For many oil gas workers both in the U.S. and around the world, the current oil price malaise may mean layoffs and struggling to find a new job. A new report from the Hayes Group highlights the challenges in the sector. The report found that 93 percent of employers had already made some headcount reductions, and 32 percent of responding workers indicated they had been laid off or made redundant.
Of that group, fully 72 percent were considering work outside the oil sector. The report was actually compiled in November before the most recent downward leg in prices so its conclusions are probably even more applicable today.
The Hayes Group report highlights how difficult conditions are starting to become in the oil and gas sector. The financial strains in the sector may ensure more layoffs are coming at oil and gas companies. Especially as production declines, the industry simply needs fewer workers. Despite that, salaries for the remaining workers are still relatively high at around $81,000 a year. Given that reality, layoffs are not inevitable. Instead, employees face a basic choice – layoffs or pay cuts.
Traditionally, American firms and many others have opted for layoffs as the default answer when facing recession or tough financial times. Yet there is something to be said for significant across the board pay cuts, which can help reduce employee anxiety and at the same time help firms retain talent in bad times while waiting for the good times to return. South Korea for instance, generally adopted the model of steep pay cuts in lieu of layoffs during the 2008 Recession. This approach helped the country weather the recession better than many other nations. American firms in the current oil crisis might adopt the same mindset and thus help stave off any significant brain drain.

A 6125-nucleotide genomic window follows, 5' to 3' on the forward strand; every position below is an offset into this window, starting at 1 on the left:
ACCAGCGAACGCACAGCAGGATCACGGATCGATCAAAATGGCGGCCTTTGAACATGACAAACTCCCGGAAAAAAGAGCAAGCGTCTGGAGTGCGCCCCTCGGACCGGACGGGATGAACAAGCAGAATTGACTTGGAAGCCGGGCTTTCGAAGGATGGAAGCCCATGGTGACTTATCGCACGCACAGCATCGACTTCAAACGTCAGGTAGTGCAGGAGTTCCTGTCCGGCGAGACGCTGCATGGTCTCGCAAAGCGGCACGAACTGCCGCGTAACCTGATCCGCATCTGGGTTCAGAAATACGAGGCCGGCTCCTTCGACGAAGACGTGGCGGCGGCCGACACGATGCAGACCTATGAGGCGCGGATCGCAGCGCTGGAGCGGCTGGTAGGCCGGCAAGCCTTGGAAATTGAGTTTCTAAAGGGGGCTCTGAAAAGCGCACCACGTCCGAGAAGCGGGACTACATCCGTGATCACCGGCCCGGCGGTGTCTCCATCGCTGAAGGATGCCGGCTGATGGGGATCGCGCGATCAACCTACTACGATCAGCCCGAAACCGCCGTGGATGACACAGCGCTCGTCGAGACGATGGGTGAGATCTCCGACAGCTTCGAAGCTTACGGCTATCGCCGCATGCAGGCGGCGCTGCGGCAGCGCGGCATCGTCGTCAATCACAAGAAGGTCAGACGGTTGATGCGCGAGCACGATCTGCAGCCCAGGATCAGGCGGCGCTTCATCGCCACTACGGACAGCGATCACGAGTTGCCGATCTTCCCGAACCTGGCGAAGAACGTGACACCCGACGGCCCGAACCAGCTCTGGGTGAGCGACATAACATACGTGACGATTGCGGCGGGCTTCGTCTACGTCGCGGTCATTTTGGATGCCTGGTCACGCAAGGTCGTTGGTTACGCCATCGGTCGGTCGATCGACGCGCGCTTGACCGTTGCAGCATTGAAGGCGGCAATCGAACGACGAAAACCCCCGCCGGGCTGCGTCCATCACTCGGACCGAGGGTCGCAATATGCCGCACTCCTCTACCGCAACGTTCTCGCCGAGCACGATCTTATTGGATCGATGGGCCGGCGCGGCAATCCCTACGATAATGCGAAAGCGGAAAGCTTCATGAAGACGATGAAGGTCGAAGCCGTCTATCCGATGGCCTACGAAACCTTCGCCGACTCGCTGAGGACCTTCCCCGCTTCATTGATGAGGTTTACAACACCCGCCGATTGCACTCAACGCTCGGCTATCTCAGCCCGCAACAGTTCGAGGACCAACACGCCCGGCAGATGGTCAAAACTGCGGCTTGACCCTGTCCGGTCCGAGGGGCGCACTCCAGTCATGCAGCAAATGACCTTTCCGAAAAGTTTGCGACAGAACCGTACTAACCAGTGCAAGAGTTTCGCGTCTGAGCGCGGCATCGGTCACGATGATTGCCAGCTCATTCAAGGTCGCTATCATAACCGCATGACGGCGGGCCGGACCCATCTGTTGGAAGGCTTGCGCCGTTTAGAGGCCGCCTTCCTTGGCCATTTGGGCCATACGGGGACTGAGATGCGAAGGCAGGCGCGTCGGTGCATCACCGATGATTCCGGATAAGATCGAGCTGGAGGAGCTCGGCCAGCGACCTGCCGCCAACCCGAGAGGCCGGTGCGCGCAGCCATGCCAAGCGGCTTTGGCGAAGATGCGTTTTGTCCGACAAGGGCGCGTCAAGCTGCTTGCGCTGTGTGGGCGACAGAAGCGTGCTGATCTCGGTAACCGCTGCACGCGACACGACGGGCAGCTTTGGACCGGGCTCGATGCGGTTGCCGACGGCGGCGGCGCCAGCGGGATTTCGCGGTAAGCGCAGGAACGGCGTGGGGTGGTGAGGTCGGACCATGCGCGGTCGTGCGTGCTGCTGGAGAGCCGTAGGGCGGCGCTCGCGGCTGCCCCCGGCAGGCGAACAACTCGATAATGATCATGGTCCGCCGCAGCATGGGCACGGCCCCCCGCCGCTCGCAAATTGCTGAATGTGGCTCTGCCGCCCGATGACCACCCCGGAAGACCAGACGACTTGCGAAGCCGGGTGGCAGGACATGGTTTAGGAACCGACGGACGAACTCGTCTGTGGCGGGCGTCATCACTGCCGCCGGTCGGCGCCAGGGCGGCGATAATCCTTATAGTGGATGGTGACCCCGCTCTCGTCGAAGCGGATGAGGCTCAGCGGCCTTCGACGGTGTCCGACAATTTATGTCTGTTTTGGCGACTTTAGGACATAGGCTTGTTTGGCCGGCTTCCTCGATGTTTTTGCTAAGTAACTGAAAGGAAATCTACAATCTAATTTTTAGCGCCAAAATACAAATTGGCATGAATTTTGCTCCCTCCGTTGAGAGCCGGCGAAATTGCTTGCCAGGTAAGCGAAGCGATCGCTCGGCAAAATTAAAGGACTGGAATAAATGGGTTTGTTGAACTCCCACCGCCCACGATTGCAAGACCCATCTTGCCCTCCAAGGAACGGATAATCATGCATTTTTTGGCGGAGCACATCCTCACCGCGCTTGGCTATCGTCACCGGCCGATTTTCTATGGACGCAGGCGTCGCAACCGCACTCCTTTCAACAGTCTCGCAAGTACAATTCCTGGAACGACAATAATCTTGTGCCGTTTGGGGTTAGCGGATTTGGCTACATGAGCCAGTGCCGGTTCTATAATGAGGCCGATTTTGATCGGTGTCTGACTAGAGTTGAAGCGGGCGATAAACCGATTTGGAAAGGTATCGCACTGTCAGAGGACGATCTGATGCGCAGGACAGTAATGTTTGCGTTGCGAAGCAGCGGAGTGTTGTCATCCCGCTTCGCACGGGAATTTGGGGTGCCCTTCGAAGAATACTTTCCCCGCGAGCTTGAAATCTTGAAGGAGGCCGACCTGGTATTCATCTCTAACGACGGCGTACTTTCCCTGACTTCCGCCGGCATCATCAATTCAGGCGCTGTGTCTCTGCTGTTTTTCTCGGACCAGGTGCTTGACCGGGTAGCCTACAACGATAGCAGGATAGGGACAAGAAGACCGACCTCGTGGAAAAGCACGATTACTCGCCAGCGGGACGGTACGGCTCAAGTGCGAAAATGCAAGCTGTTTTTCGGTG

The prospective of a pay cut for everyone rather than the ax of layoffs might seem like an appealing prospect and a good choice to some. That’s not always a choice that employees are willing to make though. Even in the current environment, only about half of employees are willing to take a pay cut in the oil and gas sector. This reality is perhaps short sighted on the part of employees since those who do end up being laid off may have to change careers altogether and start at a new entry level position. That reluctance by workers is not entirely surprising though.
Economists have long noted that wages and prices are sticky, meaning that while employees are happy to get a raise and businesses are happy to raise prices when times are good, they are loathe to accept pay cuts or lower prices when times are bad, even if it means lost business and jobs. That psychological barrier actually is economically inefficient. If prices are not flexible, then it makes it harder for markets to adjust and bring supply and demand back into balance. One byproduct of this is that unemployment rates will likely remain stubbornly high in the oil and gas sector for years to come as job seekers search in vain for a position that would pay as well as the one they lost.
Certainly for some workers who make it through the current crisis, not accepting a pay cut could be a wise decision. But for many workers it could prove to be a catastrophic choice if it leads to broader layoffs and inefficient labor markets in the energy sector.
Only time will tell how stubborn the industry will be, but basic economics suggests the most flexible firms and employees will be the ones that emerge in the best position at the other end of the downturn.
By Michael McDonald of Oilprice.com
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